Step 7: Add Crown Molding
To give it a little decorative detail, I cut to fit crown molding along the top of the cabinet. I was at the mercy of whatever the lumber yard happened to have that wasn’t already primed, so I ended up with this poplar trim.
It’s a little darker than the rest of the cabinet, but it is what it is ha.
Step 8: Build and Attach the Base
I built the cabinet base from 2x2s and used pocket holes and screws to assemble it. I made this so that it fit the exact size of the bottom of the cabinet.
Then, I screwed it in from the bottom side.
Step 9: Finish and Install Cane Door Panel
Before applying any finish, I puttied all the nail holes and sanded well. Now, if you plan to stain or paint the door, it’s best to do so before attaching the cane.
I just gave my top cabinet a couple coats of clear poly and painted the base SW Iron Ore.
Before I painted the base, I removed the door from the hinges on the cabinet so between coats of paint, I could install the cane panel.
There are a lot of different ways to attach this cane and I tested out a few different methods on some test pieces before deciding to just keep it really simple and use staples.
I bought my roll of cane webbing 18″ x 36″. So I centered the cane over the door opening and trimmed it down with scissors (regular general purpose scissors work fine) so there was about 1” overhang on each side of the opening.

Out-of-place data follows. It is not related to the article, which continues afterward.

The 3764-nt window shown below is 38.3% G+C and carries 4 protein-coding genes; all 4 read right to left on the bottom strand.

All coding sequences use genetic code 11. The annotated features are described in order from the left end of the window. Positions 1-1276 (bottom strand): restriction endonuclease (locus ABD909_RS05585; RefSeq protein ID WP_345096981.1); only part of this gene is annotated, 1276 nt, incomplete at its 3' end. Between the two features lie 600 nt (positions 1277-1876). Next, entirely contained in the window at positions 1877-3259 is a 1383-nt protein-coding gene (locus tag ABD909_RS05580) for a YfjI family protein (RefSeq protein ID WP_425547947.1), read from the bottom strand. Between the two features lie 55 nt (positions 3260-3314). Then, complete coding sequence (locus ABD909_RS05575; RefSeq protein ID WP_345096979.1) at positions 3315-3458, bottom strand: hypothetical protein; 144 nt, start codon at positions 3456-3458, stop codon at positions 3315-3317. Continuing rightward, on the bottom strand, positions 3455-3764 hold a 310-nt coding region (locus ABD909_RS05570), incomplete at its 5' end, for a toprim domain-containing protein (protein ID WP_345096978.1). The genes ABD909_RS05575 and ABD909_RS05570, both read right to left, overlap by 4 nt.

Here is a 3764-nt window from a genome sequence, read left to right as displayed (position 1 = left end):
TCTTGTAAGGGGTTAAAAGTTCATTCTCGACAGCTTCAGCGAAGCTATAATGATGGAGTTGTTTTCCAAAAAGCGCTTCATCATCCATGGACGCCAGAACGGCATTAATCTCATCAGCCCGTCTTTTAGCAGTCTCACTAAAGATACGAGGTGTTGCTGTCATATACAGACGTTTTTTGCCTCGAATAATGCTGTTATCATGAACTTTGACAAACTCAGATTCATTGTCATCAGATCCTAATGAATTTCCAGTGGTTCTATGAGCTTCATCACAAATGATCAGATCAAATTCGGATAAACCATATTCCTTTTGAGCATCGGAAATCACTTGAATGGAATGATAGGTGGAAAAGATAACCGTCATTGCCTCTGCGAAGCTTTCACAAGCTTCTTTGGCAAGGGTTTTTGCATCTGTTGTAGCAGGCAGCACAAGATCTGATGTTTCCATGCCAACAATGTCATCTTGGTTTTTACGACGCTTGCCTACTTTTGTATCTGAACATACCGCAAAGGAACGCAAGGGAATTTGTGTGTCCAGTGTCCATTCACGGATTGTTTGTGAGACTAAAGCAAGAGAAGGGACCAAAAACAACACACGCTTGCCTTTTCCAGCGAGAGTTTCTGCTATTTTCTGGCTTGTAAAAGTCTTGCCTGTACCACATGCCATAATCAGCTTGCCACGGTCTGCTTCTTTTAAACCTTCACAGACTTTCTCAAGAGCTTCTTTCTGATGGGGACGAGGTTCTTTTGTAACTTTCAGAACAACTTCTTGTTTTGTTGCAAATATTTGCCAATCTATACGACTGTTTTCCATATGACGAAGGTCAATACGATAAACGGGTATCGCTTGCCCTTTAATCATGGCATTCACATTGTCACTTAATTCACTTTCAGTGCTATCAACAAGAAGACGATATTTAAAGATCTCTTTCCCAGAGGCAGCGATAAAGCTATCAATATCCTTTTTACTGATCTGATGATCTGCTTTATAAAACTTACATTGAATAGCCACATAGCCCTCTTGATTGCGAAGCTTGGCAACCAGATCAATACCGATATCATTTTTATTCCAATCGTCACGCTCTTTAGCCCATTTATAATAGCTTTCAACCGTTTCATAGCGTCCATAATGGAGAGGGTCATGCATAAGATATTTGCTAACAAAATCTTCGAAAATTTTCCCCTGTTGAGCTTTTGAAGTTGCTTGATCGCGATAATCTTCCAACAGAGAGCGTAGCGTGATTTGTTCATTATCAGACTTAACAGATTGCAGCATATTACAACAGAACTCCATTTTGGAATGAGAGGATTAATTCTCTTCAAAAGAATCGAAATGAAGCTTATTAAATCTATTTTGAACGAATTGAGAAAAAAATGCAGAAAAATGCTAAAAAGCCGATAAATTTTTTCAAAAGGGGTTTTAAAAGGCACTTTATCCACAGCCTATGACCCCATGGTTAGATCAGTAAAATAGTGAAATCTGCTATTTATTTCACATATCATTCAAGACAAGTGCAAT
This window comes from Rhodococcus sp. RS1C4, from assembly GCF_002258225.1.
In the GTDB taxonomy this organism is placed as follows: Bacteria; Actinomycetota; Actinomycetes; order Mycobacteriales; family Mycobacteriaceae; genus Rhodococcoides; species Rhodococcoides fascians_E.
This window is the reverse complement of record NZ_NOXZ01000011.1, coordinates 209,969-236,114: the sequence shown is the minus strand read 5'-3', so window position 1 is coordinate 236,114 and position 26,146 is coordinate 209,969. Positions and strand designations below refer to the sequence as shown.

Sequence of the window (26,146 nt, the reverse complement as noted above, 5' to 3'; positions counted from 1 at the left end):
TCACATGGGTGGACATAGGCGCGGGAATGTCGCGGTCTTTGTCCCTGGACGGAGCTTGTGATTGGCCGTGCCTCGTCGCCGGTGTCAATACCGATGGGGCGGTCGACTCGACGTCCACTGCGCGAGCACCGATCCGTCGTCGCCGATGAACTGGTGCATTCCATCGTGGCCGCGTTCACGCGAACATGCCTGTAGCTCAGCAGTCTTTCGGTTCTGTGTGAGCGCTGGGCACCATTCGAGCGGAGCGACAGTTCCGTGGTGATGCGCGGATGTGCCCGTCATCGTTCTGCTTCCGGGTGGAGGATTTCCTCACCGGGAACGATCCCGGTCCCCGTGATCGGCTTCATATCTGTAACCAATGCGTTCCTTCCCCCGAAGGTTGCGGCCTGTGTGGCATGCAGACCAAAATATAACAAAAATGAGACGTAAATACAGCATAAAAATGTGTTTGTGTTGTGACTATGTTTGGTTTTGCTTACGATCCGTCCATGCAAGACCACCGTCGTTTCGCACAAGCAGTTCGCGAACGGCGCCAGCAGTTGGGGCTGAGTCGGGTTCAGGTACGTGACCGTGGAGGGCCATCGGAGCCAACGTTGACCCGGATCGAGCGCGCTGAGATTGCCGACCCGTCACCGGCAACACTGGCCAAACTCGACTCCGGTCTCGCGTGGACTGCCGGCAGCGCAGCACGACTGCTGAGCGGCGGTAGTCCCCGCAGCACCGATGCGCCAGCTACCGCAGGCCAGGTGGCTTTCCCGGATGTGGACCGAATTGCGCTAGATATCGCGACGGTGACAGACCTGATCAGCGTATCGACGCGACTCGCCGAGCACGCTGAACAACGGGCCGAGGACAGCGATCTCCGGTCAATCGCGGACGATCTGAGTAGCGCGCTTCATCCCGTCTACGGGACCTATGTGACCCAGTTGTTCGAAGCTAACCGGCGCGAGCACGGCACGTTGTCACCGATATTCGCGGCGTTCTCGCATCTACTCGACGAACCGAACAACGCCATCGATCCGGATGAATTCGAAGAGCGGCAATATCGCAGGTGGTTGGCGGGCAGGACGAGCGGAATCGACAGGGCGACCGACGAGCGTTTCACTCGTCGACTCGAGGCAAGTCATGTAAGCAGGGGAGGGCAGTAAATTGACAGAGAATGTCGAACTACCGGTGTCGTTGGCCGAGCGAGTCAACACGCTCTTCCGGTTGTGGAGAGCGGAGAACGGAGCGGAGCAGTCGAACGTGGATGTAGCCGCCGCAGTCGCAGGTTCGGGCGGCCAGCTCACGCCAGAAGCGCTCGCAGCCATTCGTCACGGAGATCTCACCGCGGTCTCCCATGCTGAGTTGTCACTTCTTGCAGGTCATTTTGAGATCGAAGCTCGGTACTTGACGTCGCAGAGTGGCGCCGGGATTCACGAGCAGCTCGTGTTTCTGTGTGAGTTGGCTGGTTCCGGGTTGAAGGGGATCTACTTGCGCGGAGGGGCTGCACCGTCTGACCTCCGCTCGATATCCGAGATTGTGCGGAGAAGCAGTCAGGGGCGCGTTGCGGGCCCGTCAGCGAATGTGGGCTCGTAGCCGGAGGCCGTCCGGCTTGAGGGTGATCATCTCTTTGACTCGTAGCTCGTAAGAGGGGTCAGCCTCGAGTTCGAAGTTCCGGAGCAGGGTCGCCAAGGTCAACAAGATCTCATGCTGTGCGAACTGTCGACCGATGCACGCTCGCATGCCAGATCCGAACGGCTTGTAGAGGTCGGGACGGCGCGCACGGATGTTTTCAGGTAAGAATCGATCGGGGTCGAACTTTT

Then, I used staples to secure it, slowly working my way down and pulling as tight as I could.
NOTE: Pulling as tight as I could still left some “waves” in the cane material. Nothing major, BUT…
If you want a tighter panel, you can try soaking your cane in water for an hour or so, then install it while it’s wet. Pull tight and staple, then as it dries, it will shrink some and pull itself tighter. This might help give you a tighter cane surface.
Once the cane was secure, I used some thin scrap strips (or you could also use lattice strips) to just cover the edges to help protect it from unraveling and just trim out the rough edges.
I just stapled these in place making sure not to place them where they will interfere with the hinges.
And it was finished.
If you wanted to add a small stop block to the piece above the drawer, you could, but I just left it as is.
This simple cabinet will be great for a small bathroom for a little extra towel storage or I could use it in an entryway to keep dog leashes, gloves, whatever.
Honestly, I’m still deciding how I want to use it—I just build it first, and find a place for it later haha.
So I hope you’ve enjoyed watching this project as much as I enjoyed making it. And if you’d like to make your own, don’t forget to check out the free plans here.
Also, don’t forget to pin it!
And if you aren’t already subscribed to my newsletter, I’d love if you’d join along so you don’t miss out on all the projects coming next!
Until next time, friends, happy building 😊